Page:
Count Keyserlingk, the Russian ambassador to Saxony in Bach’s day who suffered from insomnia, asked Bach to compose a series of variations on an aria to be performed over and over again by his harpsichordist—and Bach student—Johann Theophilus Goldberg. Whatever effect these “Goldberg Variations,” as they became known, may have had on the poor count, they may be considered a dismal failure in that they have kept audiences not only awake, but at the edge of their seats for centuries since. For many, Canadian pianist Glenn Gould’s groundbreaking 1955 recording of the “Goldberg Variations” on a modern grand piano has been the standard by which all other performances are measured, even if digital technology has revealed not only Gould’s music-making in sharper detail, but also his groaning, whining and singing along with himself, phenomena that, in the static-filled days of vinyl, could be mercifully drowned out. It became fashionable to bash Gould when the early-music movement was first gaining ground, but enough time has now passed that these can be heard for what they are: extraordinary recordings of an extraordinary—though eccentric—pianist. Angela Hewitt, another Canadian who has made Bach on the modern piano a specialty, has recorded virtually all of Bach’s keyboard music on Hyperion over more than a decade but with less eccentricities and less flair and is presenting the complete “Goldberg Variations” for a rare area recital appearance. Whereas Gould, who played a Steinway grand and preferred the studio environment and became so reclusive that he would no longer play in public, Hewitt prefers a custom-built Fazioli piano and continues to tour widely. Should such performances be confused for performing this music on the actual instruments—i.e. harpsichord and clavichord—that Bach wrote them for? Certainly not. They should be viewed as transcriptions for the modern piano, which is what they are. But transcriptions that introduce the wonders of Bach to a wider audience have enormous value, and often serve as entry points into Bach’s original intentions. As legendary Polish harpsichordist Wanda Landowska used to boast, “You play Bach your way, I’ll play him his way.” (Dennis Polkow)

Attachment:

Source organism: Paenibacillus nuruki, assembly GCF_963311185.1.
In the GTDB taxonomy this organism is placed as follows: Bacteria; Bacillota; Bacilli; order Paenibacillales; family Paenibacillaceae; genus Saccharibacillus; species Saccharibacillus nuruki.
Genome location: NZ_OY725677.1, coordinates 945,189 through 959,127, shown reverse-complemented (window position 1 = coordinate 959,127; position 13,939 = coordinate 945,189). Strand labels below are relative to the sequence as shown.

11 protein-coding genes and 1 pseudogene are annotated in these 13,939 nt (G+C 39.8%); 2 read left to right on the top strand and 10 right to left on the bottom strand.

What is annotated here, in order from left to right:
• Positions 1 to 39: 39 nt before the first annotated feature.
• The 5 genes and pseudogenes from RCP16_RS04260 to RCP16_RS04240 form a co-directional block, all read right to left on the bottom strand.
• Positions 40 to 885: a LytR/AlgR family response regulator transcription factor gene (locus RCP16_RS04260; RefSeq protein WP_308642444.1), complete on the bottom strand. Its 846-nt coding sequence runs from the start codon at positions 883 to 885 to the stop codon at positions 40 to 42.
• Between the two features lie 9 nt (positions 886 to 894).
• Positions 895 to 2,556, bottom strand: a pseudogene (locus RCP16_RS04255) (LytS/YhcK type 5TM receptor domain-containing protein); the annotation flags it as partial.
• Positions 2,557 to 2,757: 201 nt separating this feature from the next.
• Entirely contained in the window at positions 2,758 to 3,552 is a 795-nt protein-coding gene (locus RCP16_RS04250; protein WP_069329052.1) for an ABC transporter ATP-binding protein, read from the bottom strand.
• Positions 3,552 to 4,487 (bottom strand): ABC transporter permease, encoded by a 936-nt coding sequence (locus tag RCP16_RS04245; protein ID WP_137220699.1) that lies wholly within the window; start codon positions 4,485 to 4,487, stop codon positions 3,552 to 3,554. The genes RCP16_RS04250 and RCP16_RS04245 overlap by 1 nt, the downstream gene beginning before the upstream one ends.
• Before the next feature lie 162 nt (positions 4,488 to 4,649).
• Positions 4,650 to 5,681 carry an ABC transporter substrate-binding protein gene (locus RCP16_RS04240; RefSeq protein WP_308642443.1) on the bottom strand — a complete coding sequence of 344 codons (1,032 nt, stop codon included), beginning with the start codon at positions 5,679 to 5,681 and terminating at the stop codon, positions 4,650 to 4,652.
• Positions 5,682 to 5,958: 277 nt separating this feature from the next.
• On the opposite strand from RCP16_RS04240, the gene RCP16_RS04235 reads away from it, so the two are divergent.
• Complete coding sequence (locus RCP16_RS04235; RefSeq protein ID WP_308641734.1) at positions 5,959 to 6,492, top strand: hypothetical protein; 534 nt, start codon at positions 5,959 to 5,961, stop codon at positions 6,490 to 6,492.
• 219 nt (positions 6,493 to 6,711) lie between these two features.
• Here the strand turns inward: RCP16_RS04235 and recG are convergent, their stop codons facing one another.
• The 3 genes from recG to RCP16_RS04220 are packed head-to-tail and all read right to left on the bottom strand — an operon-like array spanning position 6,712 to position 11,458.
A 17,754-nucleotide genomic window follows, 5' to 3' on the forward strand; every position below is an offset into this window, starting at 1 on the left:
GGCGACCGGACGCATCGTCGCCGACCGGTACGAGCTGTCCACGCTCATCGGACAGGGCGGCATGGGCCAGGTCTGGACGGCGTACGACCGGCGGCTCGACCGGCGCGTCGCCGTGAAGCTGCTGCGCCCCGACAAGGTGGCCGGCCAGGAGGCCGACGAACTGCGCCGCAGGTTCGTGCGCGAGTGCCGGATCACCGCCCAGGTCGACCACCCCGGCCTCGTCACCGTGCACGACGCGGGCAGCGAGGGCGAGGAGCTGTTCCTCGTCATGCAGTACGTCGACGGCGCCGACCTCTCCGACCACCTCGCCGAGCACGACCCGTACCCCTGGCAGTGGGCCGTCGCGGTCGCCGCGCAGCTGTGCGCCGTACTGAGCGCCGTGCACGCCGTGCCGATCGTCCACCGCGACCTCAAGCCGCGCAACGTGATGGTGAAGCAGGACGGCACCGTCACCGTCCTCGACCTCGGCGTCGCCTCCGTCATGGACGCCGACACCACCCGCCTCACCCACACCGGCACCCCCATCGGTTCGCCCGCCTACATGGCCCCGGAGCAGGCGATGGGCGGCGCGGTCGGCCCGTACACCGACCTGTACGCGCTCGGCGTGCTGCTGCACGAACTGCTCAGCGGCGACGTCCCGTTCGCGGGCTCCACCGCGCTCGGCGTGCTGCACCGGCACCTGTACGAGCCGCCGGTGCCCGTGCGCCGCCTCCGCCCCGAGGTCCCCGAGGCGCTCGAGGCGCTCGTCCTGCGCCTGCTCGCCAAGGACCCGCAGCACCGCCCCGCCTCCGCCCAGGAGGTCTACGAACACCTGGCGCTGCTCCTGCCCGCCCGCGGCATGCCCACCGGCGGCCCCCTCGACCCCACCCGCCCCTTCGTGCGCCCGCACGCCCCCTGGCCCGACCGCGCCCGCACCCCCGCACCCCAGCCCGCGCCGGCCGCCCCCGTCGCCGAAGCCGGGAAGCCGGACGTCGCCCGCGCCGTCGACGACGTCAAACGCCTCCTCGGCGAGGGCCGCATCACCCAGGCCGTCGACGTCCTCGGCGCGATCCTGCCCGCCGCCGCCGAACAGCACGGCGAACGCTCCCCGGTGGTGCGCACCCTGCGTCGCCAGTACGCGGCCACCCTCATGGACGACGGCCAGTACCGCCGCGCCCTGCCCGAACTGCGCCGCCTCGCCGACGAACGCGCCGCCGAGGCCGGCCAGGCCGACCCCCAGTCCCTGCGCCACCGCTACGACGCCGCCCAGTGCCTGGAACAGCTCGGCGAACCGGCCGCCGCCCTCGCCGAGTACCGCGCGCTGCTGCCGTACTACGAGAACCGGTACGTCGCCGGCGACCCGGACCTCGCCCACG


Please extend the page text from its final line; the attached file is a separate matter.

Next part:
May 24, Orchestra Hall at Symphony Center, 220 S. Michigan, (312)294-3000. 3pm.
Dennis Polkow is an award-winning veteran journalist, critic, author, broadcaster and educator. He made his stage debut at age five, was a child art prodigy and began playing keyboards in clubs at the age of fourteen. He holds degrees in music theory, composition, religious studies and philosophy from DePaul University in Chicago. Polkow spent his early years performing and recording in rock and jazz bands while concertizing as a classical pianist, organist and harpsichordist and composing, arranging and producing for other artists. As a scholar, Polkow has published and lectured extensively and taught at several colleges and universities in various departments. As an actor, narrator and consultant, Polkow has been involved with numerous films, plays, broadcasts and documentaries. As a journalist, Polkow helped co-create the experiential Chicago Musicale and Spotlight, the award-winning tabloid arts and entertainment section of the Press Publications chain of newspapers, which he later edited. He also created and ran the nationally recognized journalism program at Oakton College and was faculty advisor to its award-winning student newspaper; many former students went on to major media careers, including Channel Awesome’s the Nostalgia Critic. Polkow’s research, interviews, features, reviews and commentaries have appeared across national and international media and he has corresponded from the Middle East, Asia and Africa for the Chicago Tribune. Contact: email@example.com